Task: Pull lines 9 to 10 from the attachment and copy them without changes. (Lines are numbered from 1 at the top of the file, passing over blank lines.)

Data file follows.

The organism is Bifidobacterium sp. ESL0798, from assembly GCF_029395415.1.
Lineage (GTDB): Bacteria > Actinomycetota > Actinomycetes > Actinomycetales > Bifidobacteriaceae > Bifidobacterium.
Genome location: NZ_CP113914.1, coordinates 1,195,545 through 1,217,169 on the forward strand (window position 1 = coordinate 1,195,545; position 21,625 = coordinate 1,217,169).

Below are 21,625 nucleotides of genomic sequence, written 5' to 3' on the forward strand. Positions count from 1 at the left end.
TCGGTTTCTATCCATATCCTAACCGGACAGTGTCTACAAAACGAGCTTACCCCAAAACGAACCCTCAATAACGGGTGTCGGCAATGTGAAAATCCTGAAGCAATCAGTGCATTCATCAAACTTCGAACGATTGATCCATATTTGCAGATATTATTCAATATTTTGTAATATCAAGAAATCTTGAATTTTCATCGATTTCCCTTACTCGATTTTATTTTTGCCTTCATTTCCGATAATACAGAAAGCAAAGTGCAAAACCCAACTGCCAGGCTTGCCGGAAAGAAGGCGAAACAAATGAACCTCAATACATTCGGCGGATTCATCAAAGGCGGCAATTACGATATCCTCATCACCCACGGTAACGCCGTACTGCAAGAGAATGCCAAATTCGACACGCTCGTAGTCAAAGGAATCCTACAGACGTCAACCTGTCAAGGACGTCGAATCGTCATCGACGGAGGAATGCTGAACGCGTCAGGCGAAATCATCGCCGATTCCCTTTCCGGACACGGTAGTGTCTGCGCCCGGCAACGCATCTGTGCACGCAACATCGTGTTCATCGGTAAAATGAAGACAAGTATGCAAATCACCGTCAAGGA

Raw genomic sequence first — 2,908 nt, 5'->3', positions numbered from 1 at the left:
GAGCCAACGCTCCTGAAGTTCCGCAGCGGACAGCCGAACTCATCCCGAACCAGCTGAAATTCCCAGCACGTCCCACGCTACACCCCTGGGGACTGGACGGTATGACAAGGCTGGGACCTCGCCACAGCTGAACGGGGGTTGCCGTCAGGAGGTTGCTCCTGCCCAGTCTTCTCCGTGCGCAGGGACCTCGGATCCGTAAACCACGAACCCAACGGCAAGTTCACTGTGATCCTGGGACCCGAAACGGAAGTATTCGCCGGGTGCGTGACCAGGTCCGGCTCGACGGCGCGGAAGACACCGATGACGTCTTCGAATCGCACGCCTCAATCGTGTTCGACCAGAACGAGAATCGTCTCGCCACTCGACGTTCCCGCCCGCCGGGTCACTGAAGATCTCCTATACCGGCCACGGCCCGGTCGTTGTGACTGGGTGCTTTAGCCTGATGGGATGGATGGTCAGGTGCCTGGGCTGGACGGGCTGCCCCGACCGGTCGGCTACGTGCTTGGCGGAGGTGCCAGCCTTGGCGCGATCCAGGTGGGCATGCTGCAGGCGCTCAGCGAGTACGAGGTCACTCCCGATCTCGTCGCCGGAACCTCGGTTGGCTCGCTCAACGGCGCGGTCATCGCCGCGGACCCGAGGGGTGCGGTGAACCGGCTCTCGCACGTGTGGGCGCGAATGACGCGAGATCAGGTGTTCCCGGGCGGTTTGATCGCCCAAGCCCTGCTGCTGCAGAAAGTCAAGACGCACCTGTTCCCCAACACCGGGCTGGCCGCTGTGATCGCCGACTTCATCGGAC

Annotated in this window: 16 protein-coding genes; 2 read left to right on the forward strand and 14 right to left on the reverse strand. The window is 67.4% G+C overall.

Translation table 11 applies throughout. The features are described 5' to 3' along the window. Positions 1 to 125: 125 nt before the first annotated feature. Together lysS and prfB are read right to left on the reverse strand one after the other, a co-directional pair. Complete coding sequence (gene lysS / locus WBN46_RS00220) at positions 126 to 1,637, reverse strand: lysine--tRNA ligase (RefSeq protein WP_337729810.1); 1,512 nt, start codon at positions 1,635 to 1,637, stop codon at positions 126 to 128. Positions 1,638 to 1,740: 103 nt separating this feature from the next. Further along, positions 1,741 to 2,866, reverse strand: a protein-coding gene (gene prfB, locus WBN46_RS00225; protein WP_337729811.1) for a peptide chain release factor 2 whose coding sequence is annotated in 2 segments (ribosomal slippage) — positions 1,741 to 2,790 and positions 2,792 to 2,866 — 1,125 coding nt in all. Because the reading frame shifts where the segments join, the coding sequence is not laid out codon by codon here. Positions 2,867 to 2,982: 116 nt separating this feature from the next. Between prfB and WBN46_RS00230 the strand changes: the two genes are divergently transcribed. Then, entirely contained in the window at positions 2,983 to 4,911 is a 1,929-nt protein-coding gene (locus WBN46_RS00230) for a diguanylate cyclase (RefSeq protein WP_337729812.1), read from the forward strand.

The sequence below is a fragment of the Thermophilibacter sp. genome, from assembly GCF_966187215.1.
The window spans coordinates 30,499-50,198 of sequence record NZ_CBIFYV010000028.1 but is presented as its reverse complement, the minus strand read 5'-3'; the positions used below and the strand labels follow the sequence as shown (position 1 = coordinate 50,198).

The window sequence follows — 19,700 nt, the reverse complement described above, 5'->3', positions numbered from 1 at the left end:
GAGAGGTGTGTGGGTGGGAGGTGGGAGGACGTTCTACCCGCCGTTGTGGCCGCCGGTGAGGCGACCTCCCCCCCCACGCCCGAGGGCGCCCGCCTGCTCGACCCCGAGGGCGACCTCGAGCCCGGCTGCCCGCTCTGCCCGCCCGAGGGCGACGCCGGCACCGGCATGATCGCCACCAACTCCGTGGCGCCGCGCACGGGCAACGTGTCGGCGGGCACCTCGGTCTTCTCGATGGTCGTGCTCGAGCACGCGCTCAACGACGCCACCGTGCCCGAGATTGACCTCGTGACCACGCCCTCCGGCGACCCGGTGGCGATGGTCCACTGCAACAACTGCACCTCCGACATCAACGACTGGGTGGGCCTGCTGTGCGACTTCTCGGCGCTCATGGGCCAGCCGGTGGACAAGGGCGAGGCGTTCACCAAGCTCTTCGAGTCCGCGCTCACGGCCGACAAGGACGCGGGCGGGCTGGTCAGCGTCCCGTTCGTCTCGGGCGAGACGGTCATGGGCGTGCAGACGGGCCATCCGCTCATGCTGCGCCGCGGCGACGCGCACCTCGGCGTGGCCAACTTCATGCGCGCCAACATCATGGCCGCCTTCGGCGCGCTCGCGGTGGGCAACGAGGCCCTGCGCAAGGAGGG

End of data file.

Translation table 11 applies throughout. The features are described 5' to 3' along the window. Positions 1 to 125: 125 nt before the first annotated feature. Together lysS and prfB are read right to left on the reverse strand one after the other, a co-directional pair. Complete coding sequence (gene lysS / locus WBN46_RS00220) at positions 126 to 1,637, reverse strand: lysine--tRNA ligase (RefSeq protein WP_337729810.1); 1,512 nt, start codon at positions 1,635 to 1,637, stop codon at positions 126 to 128. Positions 1,638 to 1,740: 103 nt separating this feature from the next. Further along, positions 1,741 to 2,866, reverse strand: a protein-coding gene (gene prfB, locus WBN46_RS00225; protein WP_337729811.1) for a peptide chain release factor 2 whose coding sequence is annotated in 2 segments (ribosomal slippage) — positions 1,741 to 2,790 and positions 2,792 to 2,866 — 1,125 coding nt in all. Because the reading frame shifts where the segments join, the coding sequence is not laid out codon by codon here. Positions 2,867 to 2,982: 116 nt separating this feature from the next. Between prfB and WBN46_RS00230 the strand changes: the two genes are divergently transcribed. Then, entirely contained in the window at positions 2,983 to 4,911 is a 1,929-nt protein-coding gene (locus WBN46_RS00230) for a diguanylate cyclase (RefSeq protein WP_337729812.1), read from the forward strand.

The sequence below is a fragment of the Thermophilibacter sp. genome, from assembly GCF_966187215.1.